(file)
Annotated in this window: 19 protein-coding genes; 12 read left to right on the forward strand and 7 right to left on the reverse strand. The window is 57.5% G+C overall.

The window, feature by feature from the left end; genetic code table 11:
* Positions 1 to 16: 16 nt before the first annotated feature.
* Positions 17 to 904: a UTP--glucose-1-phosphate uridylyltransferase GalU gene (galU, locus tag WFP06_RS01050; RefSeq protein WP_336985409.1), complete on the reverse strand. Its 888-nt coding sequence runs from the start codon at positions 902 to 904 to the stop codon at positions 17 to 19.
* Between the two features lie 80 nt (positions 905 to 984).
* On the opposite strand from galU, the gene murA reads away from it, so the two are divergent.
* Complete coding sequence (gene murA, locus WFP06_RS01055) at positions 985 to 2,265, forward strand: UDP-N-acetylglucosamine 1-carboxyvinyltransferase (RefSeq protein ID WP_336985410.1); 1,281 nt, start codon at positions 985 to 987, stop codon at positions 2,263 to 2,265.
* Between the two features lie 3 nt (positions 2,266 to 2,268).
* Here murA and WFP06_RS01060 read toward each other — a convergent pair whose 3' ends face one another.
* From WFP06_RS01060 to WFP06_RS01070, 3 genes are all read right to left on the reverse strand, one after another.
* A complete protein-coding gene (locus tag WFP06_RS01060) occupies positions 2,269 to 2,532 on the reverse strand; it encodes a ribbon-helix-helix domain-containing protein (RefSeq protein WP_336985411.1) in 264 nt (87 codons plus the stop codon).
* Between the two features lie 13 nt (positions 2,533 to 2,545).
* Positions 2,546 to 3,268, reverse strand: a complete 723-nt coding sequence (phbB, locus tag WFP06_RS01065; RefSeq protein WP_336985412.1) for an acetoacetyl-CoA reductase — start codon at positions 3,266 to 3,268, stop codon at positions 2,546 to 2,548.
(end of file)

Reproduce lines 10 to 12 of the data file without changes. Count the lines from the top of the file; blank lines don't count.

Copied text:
* From WFP06_RS01060 to WFP06_RS01070, 3 genes are all read right to left on the reverse strand, one after another.
* A complete protein-coding gene (locus tag WFP06_RS01060) occupies positions 2,269 to 2,532 on the reverse strand; it encodes a ribbon-helix-helix domain-containing protein (RefSeq protein WP_336985411.1) in 264 nt (87 codons plus the stop codon).
* Between the two features lie 13 nt (positions 2,533 to 2,545).